By Lou Reiter, LLRMI Co-Director and Director of the Public Safety Internal Affairs Institute

Most police recruits come from the same group of Americans who don’t know anything about the Korean Conflict or Vietnam War and may think that World War II was a Tom Hanks’ movie.  Yes, some police academies may briefly discuss Robert Peel’s ‘first professional policemen’ Bobbies that began in 1829 and ‘Peel’s Rules.’  But what about in America?  Does our police history affect today’s policing and our community’s attitudes towards the police?  Could a better understanding of the history of American policing give a new recruit some insight into why segments of our communities might resent or fear local police officers?

The underlying historical development of American policing was not for crime control, but for social control.  Boston was the first to establish a regular police force in 1838 followed by New York in 1845.  But in the southern states it was the ‘Slave Patrol’ that was first created in the Carolina colonies in 1704. After the Civil War the primary purpose of local policing in the South was controlling freed slaves and enforcing ‘Jim Crow’ laws.  In the northern cities during the 19th century the main role for local police agencies was to insure a stable and orderly work force and an orderly environment conducive to the mercantile businesses.  These workers were considered ‘dangerous classes’ consisting of mainly the poor, foreign immigrants and freed slaves.  The police were the only ones authorized to use force to maintain this level of control.  In the late 1800s the police became the strike breakers competing with the movement to organize labor and local towns developed ‘Tramp Acts’ to arrest union organizers and workers.  State police such as the Pennsylvania State Police were modeled after the Philippine Constabulary seen after the Spanish American War around 1900.  They were an ‘all white, native’ paramilitary force used to break strikes and control local towns usually populated with immigrants.  Even the early Texas Rangers ended up working for the higher paying ranchers and suppressing local farmers. In the west it was common for someone to be an outlaw one day and town marshal the next.  The early 1900s found local police departments under the control of local politicians and then organized crime in protecting prostitution, gambling and illegal liquor operations.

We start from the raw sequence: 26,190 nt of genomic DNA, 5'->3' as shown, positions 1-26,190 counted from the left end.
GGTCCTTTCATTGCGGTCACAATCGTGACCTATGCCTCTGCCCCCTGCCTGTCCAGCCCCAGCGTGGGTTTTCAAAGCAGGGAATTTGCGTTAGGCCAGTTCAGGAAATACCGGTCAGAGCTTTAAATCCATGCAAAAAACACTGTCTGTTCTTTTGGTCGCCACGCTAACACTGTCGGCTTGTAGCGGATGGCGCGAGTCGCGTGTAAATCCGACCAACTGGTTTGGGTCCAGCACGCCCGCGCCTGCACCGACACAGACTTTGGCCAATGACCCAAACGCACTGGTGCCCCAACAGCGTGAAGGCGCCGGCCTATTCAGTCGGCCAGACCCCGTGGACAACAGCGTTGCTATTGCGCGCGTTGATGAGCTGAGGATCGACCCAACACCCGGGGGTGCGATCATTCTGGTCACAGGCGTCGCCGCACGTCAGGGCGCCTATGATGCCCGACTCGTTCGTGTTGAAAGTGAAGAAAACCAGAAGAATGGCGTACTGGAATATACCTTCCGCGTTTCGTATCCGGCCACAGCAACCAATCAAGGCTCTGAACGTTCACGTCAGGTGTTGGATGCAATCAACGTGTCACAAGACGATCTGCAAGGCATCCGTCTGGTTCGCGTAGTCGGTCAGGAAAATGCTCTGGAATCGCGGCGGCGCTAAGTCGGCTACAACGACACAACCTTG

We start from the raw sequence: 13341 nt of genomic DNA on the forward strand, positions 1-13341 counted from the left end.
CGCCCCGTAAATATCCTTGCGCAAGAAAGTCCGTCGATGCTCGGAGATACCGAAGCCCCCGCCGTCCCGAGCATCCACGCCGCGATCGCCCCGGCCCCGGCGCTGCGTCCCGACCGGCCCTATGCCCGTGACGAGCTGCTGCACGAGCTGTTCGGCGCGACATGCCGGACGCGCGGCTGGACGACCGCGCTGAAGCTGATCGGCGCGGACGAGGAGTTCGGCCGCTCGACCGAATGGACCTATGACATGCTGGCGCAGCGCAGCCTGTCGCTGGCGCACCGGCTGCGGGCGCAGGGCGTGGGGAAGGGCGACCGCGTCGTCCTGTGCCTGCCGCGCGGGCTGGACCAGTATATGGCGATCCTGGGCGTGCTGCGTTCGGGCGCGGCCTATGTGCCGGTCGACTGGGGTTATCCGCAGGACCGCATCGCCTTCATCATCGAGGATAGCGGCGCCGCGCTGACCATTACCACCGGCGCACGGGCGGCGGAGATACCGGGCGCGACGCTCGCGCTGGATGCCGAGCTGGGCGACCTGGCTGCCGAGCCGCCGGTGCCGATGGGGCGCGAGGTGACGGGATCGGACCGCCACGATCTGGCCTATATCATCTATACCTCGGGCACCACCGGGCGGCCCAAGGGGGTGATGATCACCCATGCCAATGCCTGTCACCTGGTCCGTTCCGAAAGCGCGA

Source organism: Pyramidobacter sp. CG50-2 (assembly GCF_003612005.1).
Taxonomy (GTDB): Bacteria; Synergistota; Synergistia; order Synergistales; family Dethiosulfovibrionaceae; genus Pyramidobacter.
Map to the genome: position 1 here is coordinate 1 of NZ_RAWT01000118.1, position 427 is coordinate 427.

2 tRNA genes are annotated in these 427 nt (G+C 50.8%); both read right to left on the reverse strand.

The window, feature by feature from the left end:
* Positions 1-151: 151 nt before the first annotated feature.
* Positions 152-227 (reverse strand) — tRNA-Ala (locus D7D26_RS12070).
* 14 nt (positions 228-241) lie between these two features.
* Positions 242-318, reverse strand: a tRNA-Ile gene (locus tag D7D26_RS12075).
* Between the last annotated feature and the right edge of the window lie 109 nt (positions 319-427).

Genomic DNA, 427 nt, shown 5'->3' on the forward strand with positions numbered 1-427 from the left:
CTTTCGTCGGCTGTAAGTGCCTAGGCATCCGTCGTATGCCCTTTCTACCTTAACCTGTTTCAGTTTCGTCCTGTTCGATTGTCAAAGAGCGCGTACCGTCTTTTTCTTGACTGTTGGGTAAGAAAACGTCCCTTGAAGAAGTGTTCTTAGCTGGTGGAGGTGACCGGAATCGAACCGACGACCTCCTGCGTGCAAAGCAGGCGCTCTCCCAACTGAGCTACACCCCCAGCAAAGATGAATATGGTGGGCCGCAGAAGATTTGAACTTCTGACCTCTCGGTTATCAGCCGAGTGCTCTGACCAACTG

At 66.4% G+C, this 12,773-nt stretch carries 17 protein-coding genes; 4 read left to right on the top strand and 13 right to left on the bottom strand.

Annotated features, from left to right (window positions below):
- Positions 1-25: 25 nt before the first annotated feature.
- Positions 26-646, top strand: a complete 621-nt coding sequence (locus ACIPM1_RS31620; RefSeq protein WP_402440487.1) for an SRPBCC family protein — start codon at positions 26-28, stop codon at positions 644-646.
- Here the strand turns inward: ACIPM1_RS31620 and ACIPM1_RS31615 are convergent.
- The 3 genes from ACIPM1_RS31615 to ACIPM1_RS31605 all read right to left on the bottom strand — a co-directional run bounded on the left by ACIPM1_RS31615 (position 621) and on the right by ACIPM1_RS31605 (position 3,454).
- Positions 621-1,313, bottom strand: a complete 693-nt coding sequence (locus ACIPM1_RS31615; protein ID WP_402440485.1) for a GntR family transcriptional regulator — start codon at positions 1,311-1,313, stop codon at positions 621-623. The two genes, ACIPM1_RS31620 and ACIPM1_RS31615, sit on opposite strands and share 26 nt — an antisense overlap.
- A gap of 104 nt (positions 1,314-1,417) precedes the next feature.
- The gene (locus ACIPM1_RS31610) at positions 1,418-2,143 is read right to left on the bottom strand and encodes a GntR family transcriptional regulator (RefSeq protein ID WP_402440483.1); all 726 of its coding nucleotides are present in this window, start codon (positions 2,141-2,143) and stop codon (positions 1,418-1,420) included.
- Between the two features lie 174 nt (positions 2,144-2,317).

The numerous and frequent study commissions beginning with the Lenox Committee in 1894 in New York have all dealt with police corruption, political influence, bribery, brutality, and unequal treatment of person of color and females, both in the communities served as well as within the police agencies themselves.  In the 1950s O.W. Wilson began the movement to professionalize the police in America.  But this professional and military model evolved into police regression and did little to correct the racist and sexist hiring practices within police agencies.  The Civil Rights Movement and Vietnam protests of the 1960s again spotlighted the role of local police to support the status quo and control social norms.

Recruits should be taught that it is this history that defines in many of Americans their perspective of what a local police officer reflects.  Actions of the few officers who violate Constitutional safeguards and prey on vulnerable people in our communities support these community perspectives.  The continued enforcement of social control laws, such as the War on Drugs and Broken Windows efforts, most often affects mainly the minority and poor members of the community.

Achievement of upward mobility by officers of color has come about because of lawsuits and hard-fought battles with local politicians and police leaders.  Female officers have been able to move out of the exclusive and confining role of jail matrons and juvenile officers to full participation in all police operations and ranks including the ‘top cop’ because they fought for that right in lawsuits. Legal actions by the U.S. Department of Justice have assisted this movement. Even after these achievements many female and officers of color still have to fight each and every day on the job and in their own communities to solidify their new positions and gain equal treatment and respect.  Do we create an open environment during our police training where this can be discussed?